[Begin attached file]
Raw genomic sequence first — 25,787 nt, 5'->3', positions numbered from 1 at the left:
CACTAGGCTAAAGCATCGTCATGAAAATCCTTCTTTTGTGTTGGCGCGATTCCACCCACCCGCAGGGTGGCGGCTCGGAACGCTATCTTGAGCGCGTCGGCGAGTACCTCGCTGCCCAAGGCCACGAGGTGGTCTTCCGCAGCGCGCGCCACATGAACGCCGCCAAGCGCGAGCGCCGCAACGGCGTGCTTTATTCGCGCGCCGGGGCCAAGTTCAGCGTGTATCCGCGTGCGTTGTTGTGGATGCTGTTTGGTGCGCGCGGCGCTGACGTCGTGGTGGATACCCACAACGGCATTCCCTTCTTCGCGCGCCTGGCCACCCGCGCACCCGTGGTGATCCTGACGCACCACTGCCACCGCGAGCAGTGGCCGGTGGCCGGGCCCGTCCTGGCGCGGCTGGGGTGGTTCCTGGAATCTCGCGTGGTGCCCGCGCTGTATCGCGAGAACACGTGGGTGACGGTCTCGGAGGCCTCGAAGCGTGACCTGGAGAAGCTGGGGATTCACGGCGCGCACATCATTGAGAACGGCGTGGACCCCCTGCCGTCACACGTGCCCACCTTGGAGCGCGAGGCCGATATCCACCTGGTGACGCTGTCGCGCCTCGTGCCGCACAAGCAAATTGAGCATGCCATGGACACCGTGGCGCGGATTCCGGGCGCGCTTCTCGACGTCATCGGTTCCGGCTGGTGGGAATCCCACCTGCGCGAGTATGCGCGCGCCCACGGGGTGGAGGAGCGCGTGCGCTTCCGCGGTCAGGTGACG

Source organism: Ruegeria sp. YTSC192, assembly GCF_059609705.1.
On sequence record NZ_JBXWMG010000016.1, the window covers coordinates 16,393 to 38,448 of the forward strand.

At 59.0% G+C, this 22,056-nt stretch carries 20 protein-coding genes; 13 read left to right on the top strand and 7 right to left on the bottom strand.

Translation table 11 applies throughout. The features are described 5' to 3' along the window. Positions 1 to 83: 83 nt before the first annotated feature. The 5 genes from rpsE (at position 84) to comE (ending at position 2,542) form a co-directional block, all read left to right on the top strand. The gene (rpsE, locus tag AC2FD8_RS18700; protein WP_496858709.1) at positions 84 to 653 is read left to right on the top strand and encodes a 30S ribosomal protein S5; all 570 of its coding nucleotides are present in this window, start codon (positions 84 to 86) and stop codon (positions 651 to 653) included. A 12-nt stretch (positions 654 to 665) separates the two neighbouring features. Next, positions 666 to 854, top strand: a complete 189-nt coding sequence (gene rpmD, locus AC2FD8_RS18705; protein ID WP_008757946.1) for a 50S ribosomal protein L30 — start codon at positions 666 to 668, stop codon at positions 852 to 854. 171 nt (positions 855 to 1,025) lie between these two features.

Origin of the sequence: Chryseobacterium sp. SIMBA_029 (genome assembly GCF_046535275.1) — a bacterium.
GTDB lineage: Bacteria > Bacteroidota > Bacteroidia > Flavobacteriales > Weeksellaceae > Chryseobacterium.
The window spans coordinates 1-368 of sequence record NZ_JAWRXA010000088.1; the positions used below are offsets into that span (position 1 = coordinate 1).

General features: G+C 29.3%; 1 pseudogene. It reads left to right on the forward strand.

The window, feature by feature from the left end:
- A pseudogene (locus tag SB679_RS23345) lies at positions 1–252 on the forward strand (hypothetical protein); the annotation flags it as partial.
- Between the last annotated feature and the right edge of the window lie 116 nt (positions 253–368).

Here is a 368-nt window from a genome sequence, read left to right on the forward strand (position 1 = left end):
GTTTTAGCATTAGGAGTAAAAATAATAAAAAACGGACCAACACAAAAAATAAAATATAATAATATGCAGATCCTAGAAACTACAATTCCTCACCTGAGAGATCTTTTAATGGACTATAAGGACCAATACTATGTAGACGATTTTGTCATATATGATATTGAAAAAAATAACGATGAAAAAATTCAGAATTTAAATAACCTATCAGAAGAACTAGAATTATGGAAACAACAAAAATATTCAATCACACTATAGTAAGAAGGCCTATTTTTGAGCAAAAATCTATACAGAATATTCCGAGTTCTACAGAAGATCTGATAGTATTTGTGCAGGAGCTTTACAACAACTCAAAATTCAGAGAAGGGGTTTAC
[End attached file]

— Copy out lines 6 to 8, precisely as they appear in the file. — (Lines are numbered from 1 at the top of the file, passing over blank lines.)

Translation table 11 applies throughout. The features are described 5' to 3' along the window. Positions 1 to 83: 83 nt before the first annotated feature. The 5 genes from rpsE (at position 84) to comE (ending at position 2,542) form a co-directional block, all read left to right on the top strand. The gene (rpsE, locus tag AC2FD8_RS18700; protein WP_496858709.1) at positions 84 to 653 is read left to right on the top strand and encodes a 30S ribosomal protein S5; all 570 of its coding nucleotides are present in this window, start codon (positions 84 to 86) and stop codon (positions 651 to 653) included. A 12-nt stretch (positions 654 to 665) separates the two neighbouring features. Next, positions 666 to 854, top strand: a complete 189-nt coding sequence (gene rpmD, locus AC2FD8_RS18705; protein ID WP_008757946.1) for a 50S ribosomal protein L30 — start codon at positions 666 to 668, stop codon at positions 852 to 854. 171 nt (positions 855 to 1,025) lie between these two features.

Origin of the sequence: Chryseobacterium sp. SIMBA_029 (genome assembly GCF_046535275.1) — a bacterium.
GTDB lineage: Bacteria > Bacteroidota > Bacteroidia > Flavobacteriales > Weeksellaceae > Chryseobacterium.